Brain-Training Game Boosts Mind/Body Connection

A new program combines video games and physical exercise to pump up the brain and tone down symptoms in kids with attention deficit.

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Our students pay better attention, and they have improved in physical ability.

— Olga Maluf, school principal
   
 

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Olga Maluf, principal of P.S. 316, in Brooklyn, New York, was looking for a new program to help her students, not by teaching them their ABC's, colors, and numbers, but by changing the way their brains fundamentally work in the classroom. After much searching, she found Activate, created by C8 Sciences, which helps children build their cognitive skills.

Developed by Bruce Wexler, M.D., a neuroscientist at Yale University, Activate is one of the latest brain-training products available for children with attention difficulties. The program consists of simple computer-based video games, combined with physical exercise, that engage the functions of the brain that are deficient in children with ADHD, such as attention, following directions, and response inhibition. "It's like a school lunch program for the brain," says Wexler.

RESHAPE THE ADHD BRAIN

Activate is based on work done by Wexler in studying the neuroplasticity of the brain in patients with schizophrenia. He demonstrated that the brains of patients with schizophrenia could be physically changed by exercises that triggered certain regions. This concept underlies Activate, which uses video games and physical exercises to engage and shape the brain of a child. "We developed exercises that engage the slow-developing regions of the brain," says Wexler.

As a child plays the Activate video games, they get more challenging. In one game, a yellow ball floats across the screen, and the child is instructed to click on the ball with his mouse whenever the ball turns red. After the child clicks correctly a few times, the ball moves faster, and more balls appear. The balls turn different colors, but the child is only supposed to click on the red balls. Then the child is instructed to click on other colors.

Wexler says that this game helps children learn how to pay attention and follow directions, then they work on focus and response inhibition — not clicking on the ball when they aren't supposed to — skills that kids with ADHD often lack.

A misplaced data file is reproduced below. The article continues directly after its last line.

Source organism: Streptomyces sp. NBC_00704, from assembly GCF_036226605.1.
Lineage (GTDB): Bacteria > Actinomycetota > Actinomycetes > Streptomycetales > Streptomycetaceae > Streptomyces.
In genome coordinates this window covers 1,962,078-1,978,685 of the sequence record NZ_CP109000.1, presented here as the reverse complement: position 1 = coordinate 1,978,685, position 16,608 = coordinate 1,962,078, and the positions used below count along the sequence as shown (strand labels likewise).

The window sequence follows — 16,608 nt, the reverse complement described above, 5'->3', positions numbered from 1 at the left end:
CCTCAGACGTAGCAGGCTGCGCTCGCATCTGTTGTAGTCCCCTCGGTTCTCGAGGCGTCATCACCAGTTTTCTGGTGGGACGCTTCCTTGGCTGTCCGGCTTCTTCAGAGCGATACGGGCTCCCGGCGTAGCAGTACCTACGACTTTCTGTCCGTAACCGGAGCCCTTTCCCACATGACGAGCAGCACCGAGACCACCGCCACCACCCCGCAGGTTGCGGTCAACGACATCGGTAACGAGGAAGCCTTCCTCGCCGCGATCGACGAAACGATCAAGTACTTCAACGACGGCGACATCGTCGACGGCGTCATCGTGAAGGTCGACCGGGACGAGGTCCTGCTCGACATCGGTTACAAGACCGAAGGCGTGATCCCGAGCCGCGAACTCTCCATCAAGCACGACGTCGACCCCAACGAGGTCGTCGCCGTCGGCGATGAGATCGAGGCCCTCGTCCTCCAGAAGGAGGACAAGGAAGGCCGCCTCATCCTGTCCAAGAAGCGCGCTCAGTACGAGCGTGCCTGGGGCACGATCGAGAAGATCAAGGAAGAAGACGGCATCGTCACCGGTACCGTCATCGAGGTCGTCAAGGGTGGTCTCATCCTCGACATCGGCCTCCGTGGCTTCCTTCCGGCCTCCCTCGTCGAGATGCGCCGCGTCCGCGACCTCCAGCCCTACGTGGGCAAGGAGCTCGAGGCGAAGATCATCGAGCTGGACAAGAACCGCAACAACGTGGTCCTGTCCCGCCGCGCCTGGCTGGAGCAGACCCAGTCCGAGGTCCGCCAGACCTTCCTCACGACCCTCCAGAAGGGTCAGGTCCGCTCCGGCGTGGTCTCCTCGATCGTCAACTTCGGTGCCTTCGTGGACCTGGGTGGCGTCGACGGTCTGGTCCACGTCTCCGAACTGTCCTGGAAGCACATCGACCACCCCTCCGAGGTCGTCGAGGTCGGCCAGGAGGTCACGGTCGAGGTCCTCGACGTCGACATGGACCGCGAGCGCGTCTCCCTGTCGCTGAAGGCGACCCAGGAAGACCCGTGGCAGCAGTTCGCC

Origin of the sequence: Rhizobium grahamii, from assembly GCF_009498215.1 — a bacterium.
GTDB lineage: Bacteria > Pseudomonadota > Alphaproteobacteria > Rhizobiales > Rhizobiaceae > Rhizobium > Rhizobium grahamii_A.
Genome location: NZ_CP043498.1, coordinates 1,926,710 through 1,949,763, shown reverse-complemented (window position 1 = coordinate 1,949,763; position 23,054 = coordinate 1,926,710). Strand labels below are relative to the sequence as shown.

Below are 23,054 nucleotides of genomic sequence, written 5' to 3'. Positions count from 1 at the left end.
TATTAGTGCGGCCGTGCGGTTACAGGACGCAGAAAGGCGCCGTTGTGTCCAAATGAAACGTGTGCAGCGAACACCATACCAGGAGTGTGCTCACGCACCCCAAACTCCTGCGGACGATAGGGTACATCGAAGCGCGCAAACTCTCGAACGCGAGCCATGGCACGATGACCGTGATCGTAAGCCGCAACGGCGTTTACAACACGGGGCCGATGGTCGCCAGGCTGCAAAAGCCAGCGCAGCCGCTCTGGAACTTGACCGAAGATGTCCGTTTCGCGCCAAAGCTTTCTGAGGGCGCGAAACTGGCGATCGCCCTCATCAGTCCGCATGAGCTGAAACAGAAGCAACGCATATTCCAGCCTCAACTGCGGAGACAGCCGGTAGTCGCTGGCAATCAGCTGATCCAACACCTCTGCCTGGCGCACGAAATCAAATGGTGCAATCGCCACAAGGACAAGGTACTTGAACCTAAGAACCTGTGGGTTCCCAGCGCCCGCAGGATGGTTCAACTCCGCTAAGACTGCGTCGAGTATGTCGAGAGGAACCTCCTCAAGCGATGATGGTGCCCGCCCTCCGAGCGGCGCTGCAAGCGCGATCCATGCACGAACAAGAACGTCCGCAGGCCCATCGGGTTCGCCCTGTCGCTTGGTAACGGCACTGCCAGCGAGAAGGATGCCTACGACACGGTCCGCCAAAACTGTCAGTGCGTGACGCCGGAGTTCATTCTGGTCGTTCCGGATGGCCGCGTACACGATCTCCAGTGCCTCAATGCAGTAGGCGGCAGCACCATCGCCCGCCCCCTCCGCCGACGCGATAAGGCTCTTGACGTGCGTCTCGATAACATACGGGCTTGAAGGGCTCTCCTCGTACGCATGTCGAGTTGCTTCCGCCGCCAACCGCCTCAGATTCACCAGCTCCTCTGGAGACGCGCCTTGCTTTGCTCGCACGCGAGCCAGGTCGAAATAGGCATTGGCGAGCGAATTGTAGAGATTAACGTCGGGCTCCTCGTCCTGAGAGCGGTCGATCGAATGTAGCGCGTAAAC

The physical component of Activate is integrated into a school's gym classes. In one game, students move through the gym, tossing beanbags to one another. Each student has to remember to whom they've already tossed a beanbag and try not to repeat tosses. This brings a physicality to Activate that is unique. "I was intrigued by the program because it was tied to physical development," says Maluf. "Our children are often deficient physically."

EARLIER IS BETTER

A year after instituting Activate in her school, Maluf is sold on the benefits of the program. She launched Activate in one small after-school activity. A few months later, she purchased Activate for all of her students in kindergarten through second grade — the group she believed would have the most to gain from it.

Time will tell the long-term impact of Activate, but Maluf is excited by the changes she sees. "Our students pay better attention, and they have improved in physical ability."

Activate has been implemented, to some degree, in over 40 schools across the country. Last year, it was also made available to the general public for home use, and is currently being used by over 2,000 families. C8 Sciences offers its program to families on a "pay what you want" basis.

"I feel confident that we have made something that will work for children as their brains are developing," says Wexler.

KAREN BARROW is a freelance health and science writer based in New York City. She holds a master's degree in biomedical journalism from New York University.

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